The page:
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TSA and Ikelite batteries

Discussion in 'Strobes and Lighting' started by tc_rain, May 7, 2019.

  1. tc_rain

    tc_rain Divemaster

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    I usually pack my Ikelite DS160 strobes with the batteries disconnected in my carry-on case. I was wondering if anyone has had any issues packing the strobes with batteries attached in their checked bags
     
  2. MaxBottomtime

    MaxBottomtime Divemaster

    # of Dives: 1,000 - 2,499
    Location: Torrance, CA
    8,878
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    I always leave mine in a Storm case with the camera/housing and strobes. I've never had an issue. They always make me open the case but have never said a word about the batteries.
     
  3. Yellowdog

    Yellowdog Nassau Grouper

    # of Dives: 100 - 199
    Location: Maryland
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    Batteries in carry on - not in checked.
     
  4. Darnold9999

    Darnold9999 Solo Diver

    # of Dives: 500 - 999
    Location: Victoria BC Canada
    2,377
    502
    113
    I have been refused boarding at Hong Kong airport with my battery pack at security. Took about half an hour for them to contact the pilot and allow me to board with them. Only time I have had issues, but I would not pack them in checked luggage - fire risk is significant.
     
  5. davehicks

    davehicks Barracuda

    # of Dives: 1,000 - 2,499
    Location: Seattle
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    260
    63
    First off the Ikelite Batteries are not Lithium Ion but NiMH and not a fire hazard or face airline restrictions. Print out an Ikelite Spec sheet and put a big NiMH label on the battery packs to make this visible if you have concerns. (Note: I think Ikelite did very briefly have a LiON option but they are not common. Ask for replacement if you have these.)

    I've traveled with these for 15 years and never had a problem or concern. I do travel with other gear with LiON batteries like spotting lights and camera cells in my carry on bags and have never had a problem with those either.
     
    MaxBottomtime likes this.
  6. Darnold9999

    Darnold9999 Solo Diver

    # of Dives: 500 - 999
    Location: Victoria BC Canada
    2,377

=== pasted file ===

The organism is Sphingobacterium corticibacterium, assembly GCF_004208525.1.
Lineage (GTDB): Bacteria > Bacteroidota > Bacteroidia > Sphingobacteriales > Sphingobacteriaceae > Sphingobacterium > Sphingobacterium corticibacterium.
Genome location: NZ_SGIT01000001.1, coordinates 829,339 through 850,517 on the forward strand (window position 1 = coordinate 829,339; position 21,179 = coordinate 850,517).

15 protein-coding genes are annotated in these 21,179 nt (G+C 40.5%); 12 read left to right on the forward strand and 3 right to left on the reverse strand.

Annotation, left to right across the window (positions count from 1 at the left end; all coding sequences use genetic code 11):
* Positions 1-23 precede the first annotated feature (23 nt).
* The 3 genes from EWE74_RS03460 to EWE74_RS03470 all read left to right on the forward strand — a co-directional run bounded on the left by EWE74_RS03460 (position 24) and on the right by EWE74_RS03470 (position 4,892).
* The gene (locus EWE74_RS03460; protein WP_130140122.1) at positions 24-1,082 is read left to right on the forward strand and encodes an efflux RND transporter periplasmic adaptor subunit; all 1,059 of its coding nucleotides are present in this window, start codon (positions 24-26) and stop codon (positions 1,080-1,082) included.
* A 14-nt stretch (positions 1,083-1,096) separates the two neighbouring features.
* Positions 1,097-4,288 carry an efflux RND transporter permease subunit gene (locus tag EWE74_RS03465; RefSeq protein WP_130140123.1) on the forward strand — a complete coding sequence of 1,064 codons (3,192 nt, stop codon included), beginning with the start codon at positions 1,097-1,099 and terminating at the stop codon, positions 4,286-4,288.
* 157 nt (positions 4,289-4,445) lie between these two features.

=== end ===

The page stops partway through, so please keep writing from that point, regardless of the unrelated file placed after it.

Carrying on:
502
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    The problem is untrained TSA staff. They don’t know the rules - and the rules change so much easier to refuse something. Have only had issues once over many trips but... once is too often.

    Re fire risk I am more concerned that a device will turn on somehow and underwater lights etc generate a lot of heat. I separate the battery from the device, and then make sure that the batteries can’t short somehow. Overkill - perhaps.
     
  7. outofofficebrb

    outofofficebrb HARRO HUNNAYYY

    # of Dives: 200 - 499
    Location: San Francisco, California
    2,892
    2,205
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    I keep anything that looks like a battery out of my checked bags. Even NiMH. It is easier. No question about it. I don’t want someone rummaging through my stuff to pull it out unnecessarily and possibly losing something because something falls out or tempting anyone to take anything either.
     
    Searcaigh likes this.
  8. tc_rain

    tc_rain Divemaster

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    I was just considering a large pelican case and checking my camera gear rather than placing it in my carry-on luggage. I am getting tired of fighting for the overhead bin space and then lugging the equipment through the airports while waiting on connections.
     
  9. outofofficebrb

    outofofficebrb HARRO HUNNAYYY

    # of Dives: 200 - 499
    Location: San Francisco, California
    2,892
    2,205
    113
    It’s a risk vs convenience/benefit assessment you will have to make. The other side of it is you may get misrouted luggage, lost luggage, damaged equipment, stolen equipment, etc. Also remember that most airlines don’t cover electronics or camera equipment in the case of any of these issues in their carrier terms (aka fine print). It’s why they tell you not to check them. Additionally, even if they do, you would have to purchase excess coverage at check in because the reimbursement amount is quite limited and low. Also read the terms of coverage for travel insurance. That hassle far outweighs the hassle of carrying it around and finding overhead space and a gate check is better than a standard check if you can’t find space.

    I have mine in a dedicated photo roller (Think Tank International 3.0) and really like it.
     
  10. Barmaglot

    Barmaglot Manta Ray

    # of Dives: 100 - 199
    Location: Israel
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    Also, a Pelican case pretty much screams 'expensive stuff inside'.
     

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